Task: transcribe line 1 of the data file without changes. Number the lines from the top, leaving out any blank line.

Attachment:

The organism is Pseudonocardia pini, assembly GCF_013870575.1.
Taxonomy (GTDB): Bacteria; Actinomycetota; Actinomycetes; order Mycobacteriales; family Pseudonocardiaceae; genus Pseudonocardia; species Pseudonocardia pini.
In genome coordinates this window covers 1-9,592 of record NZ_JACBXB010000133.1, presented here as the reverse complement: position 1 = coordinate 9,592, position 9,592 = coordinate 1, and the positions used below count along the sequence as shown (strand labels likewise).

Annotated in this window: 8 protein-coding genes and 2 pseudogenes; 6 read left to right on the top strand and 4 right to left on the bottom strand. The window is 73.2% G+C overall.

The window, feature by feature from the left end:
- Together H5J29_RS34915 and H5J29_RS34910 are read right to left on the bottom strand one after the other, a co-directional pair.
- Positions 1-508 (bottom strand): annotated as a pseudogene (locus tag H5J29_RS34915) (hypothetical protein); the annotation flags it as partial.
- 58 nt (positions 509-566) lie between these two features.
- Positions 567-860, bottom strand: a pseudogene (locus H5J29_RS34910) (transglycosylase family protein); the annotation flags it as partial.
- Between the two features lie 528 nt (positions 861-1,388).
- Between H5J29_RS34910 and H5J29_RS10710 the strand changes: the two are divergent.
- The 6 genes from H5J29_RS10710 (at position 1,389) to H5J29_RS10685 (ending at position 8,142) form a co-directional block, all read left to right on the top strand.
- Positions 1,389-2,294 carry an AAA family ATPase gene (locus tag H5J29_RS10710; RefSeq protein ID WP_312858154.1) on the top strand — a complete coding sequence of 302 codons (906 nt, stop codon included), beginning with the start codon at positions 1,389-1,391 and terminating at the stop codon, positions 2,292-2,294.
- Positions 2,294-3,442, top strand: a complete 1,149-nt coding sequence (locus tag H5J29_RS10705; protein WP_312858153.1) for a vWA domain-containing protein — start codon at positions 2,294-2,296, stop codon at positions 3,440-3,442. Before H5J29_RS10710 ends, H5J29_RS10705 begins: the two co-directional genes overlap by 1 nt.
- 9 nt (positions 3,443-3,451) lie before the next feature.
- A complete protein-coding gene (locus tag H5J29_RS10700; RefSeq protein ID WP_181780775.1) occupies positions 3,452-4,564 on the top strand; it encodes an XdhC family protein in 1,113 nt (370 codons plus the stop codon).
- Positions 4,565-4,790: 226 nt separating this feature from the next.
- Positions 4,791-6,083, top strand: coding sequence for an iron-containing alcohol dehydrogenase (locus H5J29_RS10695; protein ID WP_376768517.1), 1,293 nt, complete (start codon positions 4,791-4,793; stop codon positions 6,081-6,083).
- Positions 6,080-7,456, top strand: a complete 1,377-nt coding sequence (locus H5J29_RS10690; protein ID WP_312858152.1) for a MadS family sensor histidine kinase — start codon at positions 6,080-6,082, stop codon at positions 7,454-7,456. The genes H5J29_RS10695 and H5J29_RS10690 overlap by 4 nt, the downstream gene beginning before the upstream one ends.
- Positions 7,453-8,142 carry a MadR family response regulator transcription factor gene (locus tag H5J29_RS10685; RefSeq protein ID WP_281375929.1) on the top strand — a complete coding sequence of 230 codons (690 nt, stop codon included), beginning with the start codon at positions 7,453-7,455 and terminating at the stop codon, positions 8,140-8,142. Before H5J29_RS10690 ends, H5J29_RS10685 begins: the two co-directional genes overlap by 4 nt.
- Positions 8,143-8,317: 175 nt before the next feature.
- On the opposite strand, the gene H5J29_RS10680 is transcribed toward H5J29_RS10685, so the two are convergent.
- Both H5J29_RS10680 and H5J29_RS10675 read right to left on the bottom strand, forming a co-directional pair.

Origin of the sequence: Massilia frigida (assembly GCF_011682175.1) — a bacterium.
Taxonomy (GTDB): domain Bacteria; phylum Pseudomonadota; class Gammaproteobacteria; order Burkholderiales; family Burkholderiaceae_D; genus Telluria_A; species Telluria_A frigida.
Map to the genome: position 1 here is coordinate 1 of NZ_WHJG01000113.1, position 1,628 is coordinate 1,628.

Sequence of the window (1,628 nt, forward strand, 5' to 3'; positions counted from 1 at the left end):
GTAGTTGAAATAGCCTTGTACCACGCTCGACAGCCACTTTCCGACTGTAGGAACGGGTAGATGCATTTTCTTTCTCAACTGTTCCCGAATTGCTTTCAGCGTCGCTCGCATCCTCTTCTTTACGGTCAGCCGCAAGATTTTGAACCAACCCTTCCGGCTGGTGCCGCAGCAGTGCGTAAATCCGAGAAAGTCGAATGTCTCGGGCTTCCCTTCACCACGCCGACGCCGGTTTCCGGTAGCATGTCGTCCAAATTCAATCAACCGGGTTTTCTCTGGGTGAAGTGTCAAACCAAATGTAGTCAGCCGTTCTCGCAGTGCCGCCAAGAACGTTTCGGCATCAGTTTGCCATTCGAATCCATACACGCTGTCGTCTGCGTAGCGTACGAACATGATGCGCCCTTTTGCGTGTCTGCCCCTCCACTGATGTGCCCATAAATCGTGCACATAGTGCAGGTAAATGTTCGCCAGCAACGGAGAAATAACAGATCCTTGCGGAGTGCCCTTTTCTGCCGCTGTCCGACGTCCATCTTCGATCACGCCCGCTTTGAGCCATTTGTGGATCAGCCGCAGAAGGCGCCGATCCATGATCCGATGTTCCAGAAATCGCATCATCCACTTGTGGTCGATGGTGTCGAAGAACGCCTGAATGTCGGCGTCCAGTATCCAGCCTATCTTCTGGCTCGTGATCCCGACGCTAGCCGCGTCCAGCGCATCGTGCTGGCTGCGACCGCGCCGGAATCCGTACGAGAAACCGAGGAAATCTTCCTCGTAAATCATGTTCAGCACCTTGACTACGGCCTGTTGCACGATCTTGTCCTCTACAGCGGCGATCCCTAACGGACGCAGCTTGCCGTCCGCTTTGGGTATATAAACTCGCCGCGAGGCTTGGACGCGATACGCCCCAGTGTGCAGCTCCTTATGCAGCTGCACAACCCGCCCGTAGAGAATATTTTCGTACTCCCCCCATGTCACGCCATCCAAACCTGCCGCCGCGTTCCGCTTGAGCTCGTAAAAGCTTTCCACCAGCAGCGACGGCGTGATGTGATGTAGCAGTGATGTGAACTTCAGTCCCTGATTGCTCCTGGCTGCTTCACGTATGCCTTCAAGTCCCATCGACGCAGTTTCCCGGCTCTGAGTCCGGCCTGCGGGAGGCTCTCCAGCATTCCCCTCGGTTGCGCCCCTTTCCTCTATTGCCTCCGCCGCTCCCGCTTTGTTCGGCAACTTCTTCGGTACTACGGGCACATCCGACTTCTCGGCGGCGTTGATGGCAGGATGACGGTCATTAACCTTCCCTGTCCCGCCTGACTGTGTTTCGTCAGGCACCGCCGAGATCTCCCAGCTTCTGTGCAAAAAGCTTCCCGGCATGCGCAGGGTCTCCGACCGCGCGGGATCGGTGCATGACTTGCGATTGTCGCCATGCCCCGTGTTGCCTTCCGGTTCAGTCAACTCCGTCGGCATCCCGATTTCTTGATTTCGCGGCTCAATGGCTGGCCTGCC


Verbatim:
The organism is Pseudonocardia pini, assembly GCF_013870575.1.